After just a few months of operation of Josephine Anne, the company did not hesitate to order the exact same engine and z-drive package for the next E.N. Bisso tug. The Tier-II compliant, electronically controlled engines are rated at 2,000 hp at 1,600 rpm. Propulsion power comes from a pair of Rolls-Royce z-drive units with four-blade 92-inch propellers in nozzles and the complete Rolls package of controls, steering and autopilot. A pair of John Deere diesel generators provides auxiliary electrical power, while a Caterpillar 3412D engine powers the Nijhuis fire pump. Not being involved with LNG terminal work, the new Bisso tug has 5,000-gpm firefighting capacity with a single, forward-mounted FFS monitor.
To power those five diesel engines, the new tug has tankage for 30,000 gallons of diesel fuel, in addition to 14,000 gallons of ballast water and 6,000 gallons of potable water.
Although the overall tug is a standard Eastern-McAllister tractor tug, the Bisso folks naturally had their list of modifications. Many changes involved the use of stainless steel on various parts around the vessel that normally rack up many hours of rust-busting and painting by crewmembers. And for the next tug, the company plans to make more changes — most minor in scope — to further improve crew comfort.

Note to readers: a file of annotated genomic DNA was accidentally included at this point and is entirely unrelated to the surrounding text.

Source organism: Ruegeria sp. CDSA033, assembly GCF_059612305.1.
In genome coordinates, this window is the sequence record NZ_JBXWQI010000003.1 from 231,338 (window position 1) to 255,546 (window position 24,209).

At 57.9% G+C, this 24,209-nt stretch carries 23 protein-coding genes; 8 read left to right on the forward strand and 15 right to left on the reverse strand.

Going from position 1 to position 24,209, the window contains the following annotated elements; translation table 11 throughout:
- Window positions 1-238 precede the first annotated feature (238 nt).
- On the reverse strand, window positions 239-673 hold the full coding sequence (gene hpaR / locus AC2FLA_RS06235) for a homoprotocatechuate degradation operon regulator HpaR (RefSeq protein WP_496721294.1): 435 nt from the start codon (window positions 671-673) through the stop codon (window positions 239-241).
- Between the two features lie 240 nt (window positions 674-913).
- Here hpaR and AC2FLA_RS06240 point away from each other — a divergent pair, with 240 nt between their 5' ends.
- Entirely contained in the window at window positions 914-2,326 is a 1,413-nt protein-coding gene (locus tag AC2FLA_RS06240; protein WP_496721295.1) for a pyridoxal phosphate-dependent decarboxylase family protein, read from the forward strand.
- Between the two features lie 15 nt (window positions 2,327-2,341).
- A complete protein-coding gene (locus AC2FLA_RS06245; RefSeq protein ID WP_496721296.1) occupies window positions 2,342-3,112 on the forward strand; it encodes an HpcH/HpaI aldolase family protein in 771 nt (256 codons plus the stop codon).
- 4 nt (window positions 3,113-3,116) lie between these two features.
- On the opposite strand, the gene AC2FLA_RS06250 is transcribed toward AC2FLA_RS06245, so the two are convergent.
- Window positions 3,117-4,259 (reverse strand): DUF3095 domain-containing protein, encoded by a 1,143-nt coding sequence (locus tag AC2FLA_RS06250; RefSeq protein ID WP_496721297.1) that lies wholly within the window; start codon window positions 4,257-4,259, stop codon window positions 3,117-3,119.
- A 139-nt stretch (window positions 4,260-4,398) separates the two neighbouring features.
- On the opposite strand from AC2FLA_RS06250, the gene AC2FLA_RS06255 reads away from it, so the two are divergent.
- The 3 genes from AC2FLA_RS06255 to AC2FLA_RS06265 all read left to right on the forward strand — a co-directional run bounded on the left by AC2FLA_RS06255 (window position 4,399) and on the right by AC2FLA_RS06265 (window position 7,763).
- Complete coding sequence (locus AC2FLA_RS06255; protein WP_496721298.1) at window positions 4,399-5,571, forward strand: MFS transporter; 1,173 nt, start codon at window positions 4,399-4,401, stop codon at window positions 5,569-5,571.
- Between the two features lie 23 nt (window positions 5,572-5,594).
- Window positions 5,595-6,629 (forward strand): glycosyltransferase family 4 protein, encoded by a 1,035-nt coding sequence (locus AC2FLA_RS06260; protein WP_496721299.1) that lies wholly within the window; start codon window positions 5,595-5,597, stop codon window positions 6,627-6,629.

In normal operations, Josephine Anne utilizes four crewmembers. The tug’s two rotating captains are Louis Solano and Scott Tassin, while the two rotating engineers are Todd Rabalais and Blaine Valois. Josephine Anne is named for Josephine Anne Bisso Moore, granddaughter of Capt. Edwin N. Bisso who established the current company during World War II.
Old Captain Edwin Bisso would probably have a hard time believing the volume of traffic on the lower river these days and the amount of competition between the major tugboat companies. But those who are following in his footsteps are confident that business growth in the port will continue, and they are making investments in new equipment to ensure that they obtain and keep their share of it.
“I’m not really worried about economic conditions right now,” said Kristiansen. “Whatever might happen to the economy there is still going to be a need for oil, which covers the majority of our customers, and with the softening of the U.S. dollar, I figure that American grain products will be seen as being all the more attractive. I really don’t see many of our ships — the tankers, the dry bulkers and even the general cargo ships — I really don’t see them going away in the near future.”